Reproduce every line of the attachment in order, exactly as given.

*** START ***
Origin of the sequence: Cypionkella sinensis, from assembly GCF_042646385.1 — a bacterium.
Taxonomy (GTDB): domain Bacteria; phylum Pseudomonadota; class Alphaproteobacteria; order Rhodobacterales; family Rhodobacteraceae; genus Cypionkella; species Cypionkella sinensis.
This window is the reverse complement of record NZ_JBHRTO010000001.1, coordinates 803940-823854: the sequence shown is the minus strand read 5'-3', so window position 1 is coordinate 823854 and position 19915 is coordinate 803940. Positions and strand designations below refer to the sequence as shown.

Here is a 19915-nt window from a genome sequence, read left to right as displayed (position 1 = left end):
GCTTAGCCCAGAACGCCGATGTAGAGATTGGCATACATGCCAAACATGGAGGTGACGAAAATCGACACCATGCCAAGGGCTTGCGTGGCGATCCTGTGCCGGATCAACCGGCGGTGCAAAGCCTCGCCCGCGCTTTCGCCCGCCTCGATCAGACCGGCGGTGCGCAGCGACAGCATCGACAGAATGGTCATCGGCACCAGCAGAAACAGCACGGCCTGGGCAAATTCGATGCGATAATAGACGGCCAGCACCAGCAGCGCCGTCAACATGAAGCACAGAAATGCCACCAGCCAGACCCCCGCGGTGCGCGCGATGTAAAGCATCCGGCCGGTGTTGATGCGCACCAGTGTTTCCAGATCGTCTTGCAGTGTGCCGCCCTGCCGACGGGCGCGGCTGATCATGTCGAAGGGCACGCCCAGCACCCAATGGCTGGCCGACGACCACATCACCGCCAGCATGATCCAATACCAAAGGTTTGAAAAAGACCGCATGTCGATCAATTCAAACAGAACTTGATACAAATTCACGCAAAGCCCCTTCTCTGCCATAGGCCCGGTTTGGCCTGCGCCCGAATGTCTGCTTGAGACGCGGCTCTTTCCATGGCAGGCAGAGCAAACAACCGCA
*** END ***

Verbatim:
Origin of the sequence: Cypionkella sinensis, from assembly GCF_042646385.1 — a bacterium.
Taxonomy (GTDB): domain Bacteria; phylum Pseudomonadota; class Alphaproteobacteria; order Rhodobacterales; family Rhodobacteraceae; genus Cypionkella; species Cypionkella sinensis.
This window is the reverse complement of record NZ_JBHRTO010000001.1, coordinates 803940-823854: the sequence shown is the minus strand read 5'-3', so window position 1 is coordinate 823854 and position 19915 is coordinate 803940. Positions and strand designations below refer to the sequence as shown.

Here is a 19915-nt window from a genome sequence, read left to right as displayed (position 1 = left end):
GCTTAGCCCAGAACGCCGATGTAGAGATTGGCATACATGCCAAACATGGAGGTGACGAAAATCGACACCATGCCAAGGGCTTGCGTGGCGATCCTGTGCCGGATCAACCGGCGGTGCAAAGCCTCGCCCGCGCTTTCGCCCGCCTCGATCAGACCGGCGGTGCGCAGCGACAGCATCGACAGAATGGTCATCGGCACCAGCAGAAACAGCACGGCCTGGGCAAATTCGATGCGATAATAGACGGCCAGCACCAGCAGCGCCGTCAACATGAAGCACAGAAATGCCACCAGCCAGACCCCCGCGGTGCGCGCGATGTAAAGCATCCGGCCGGTGTTGATGCGCACCAGTGTTTCCAGATCGTCTTGCAGTGTGCCGCCCTGCCGACGGGCGCGGCTGATCATGTCGAAGGGCACGCCCAGCACCCAATGGCTGGCCGACGACCACATCACCGCCAGCATGATCCAATACCAAAGGTTTGAAAAAGACCGCATGTCGATCAATTCAAACAGAACTTGATACAAATTCACGCAAAGCCCCTTCTCTGCCATAGGCCCGGTTTGGCCTGCGCCCGAATGTCTGCTTGAGACGCGGCTCTTTCCATGGCAGGCAGAGCAAACAACCGCA